Colgate, Syracuse set to renew football rivalry

Updated: September 22, 2010, 9:14 AM ET
Associated Press

HAMILTON, N.Y. -- Dick Biddle settled back into a tan leather sofa on the second floor of Colgate's Huntington Gymnasium, a bust of Andy Kerr staring over his left shoulder.

"Everybody is excited," the 62-year-old head coach said Tuesday. "If you're a football player and you want to do it, you'd better be excited. If not, we're in trouble."

The rolling hills of the Chenango Valley in upstate New York are abuzz just a little bit these days in anticipation of the renewal of an old rivalry: Colgate vs. Syracuse on Saturday in the Carrier Dome.

"It's a little different than it used to be," Biddle said. "But I think it's a win-win situation. Hopefully, we don't go up and lay an egg. We got some publicity, some excitement out of it. That's what it's all about."

This game has special meaning for Biddle. He went to Parkersburg High School in West Virginia, where Syracuse's Hall of Fame coach Ben Schwartzwalder once coached. Schwartzwalder nearly convinced Biddle to play college ball for the Orange.

"I can remember going for a visit to Syracuse, and they were pretty good to me," said Biddle, who opted for Duke and starred at linebacker in the 1960s. "I almost changed my mind."

Colgate, which today plays in the Football Championship Subdivision, formerly Division I-AA, has always been a stalwart in football. It has had an impressive array of running backs over the years -- Marv Hubbard, Rich Erenberg, Mark van Eeghen, Kenny Gamble, Jamaal Branch -- and as recently as 2003 played for the Division I-AA national championship.

In bygone days, the tiny liberal arts school -- enrollment hovers around 2,800 -- was a powerhouse. Under the guidance of Kerr, its most storied coach, the Raiders went unbeaten and unscored-upon in 1932 -- including a 31-0 win at home over Penn State and 16-0 at Syracuse -- but went home for Christmas disappointed when they weren't selected to play in the Rose Bowl.

Syracuse has faced Colgate 65 times, second only to the 70 games the Orange have played against Penn State. Colgate won the first meeting with the Orange, 22-16 in 1891, the third year of Syracuse football, and still holds a a 31-29-5 edge in the series.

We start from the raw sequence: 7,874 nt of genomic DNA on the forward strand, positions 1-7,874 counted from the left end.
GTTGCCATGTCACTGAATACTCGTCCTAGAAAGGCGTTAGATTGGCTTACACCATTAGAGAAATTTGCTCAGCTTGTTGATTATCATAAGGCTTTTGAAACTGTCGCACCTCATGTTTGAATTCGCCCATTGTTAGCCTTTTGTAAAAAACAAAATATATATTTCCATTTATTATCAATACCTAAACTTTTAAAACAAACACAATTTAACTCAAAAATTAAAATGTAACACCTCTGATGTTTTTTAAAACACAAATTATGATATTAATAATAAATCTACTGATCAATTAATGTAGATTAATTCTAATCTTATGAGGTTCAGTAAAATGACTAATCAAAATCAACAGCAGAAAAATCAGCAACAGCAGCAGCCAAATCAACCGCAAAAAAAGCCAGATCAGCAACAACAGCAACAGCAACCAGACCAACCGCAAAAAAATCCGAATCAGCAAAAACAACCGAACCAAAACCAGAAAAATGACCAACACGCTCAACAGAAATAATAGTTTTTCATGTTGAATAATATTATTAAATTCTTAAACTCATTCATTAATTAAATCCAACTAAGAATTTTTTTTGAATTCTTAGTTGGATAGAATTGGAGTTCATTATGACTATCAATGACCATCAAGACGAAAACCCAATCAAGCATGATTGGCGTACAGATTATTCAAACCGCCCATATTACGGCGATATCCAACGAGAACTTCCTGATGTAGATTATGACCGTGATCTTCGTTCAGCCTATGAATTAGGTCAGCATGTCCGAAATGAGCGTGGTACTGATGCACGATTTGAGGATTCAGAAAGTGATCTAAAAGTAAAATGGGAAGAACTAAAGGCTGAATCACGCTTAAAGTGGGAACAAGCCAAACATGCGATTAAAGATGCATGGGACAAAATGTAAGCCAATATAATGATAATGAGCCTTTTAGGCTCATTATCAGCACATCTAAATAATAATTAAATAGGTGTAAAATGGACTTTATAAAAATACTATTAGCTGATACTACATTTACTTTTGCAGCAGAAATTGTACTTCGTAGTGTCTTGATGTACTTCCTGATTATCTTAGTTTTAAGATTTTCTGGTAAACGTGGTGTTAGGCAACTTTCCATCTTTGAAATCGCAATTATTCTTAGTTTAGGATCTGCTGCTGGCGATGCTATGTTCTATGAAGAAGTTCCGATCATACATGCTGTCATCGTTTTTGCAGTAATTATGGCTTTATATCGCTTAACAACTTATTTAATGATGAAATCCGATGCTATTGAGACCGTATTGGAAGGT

Colgate-Syracuse once was THE game in central New York. The teams played every year from 1902-61, except for four years, two of them during the world wars. Colgate more than held its own in the early days of what once was a heated rivalry that regularly attracted the largest crowds at Syracuse's old Archbold Stadium.

The 1951 game drew 34,000, more than double the crowd for Penn State the week before.

"It was big," said 84-year-old Al Short, whose extra point in a driving rainstorm gave Kerr and his Raiders a 7-6 victory at Archbold in 1945. "We captured Syracuse guys that had come down to soap windows and stuff like that, shaved and painted their heads, and the same thing happened with Colgate guys going to Syracuse.

"It was a great rivalry until Jim Brown, Ernie Davis, Floyd Little and all those guys came along," said Short, who plans to attend Saturday's game. "Then Syracuse was in a different class."

Syracuse has won 14 straight in the series, which was discontinued when the scores began getting out of hand. Schwartzwalder's national championship team in 1959 won 71-0 before 31,000 fans, the second-largest crowd of the season at Archbold, topped only by the 35,000 for the game against West Virginia, Schwartzwalder's home state.

Crowds shrank in the ensuing two years, 46-6 and 51-8 triumphs for the Orange, and the series was stopped.

Times have long since changed. Colgate now plays in the Patriot League, one of only two conferences at college football's second level that don't allow football scholarships (the Ivy League is the other), and Syracuse plays in the Big East.

The teams haven't played each other since a 52-6 Orange win in 1987 in the Carrier Dome. Saturday's game materialized after Northeastern University dropped football last November.

Even though Syracuse (2-1) has struggled the past few years, Biddle figures the game will be a tall task for his Raiders (1-1).

"I know this is a stretch game," Biddle said. "I can remember when Jim Brown played. I just hope he doesn't play Saturday."


Copyright 2010 by The Associated Press

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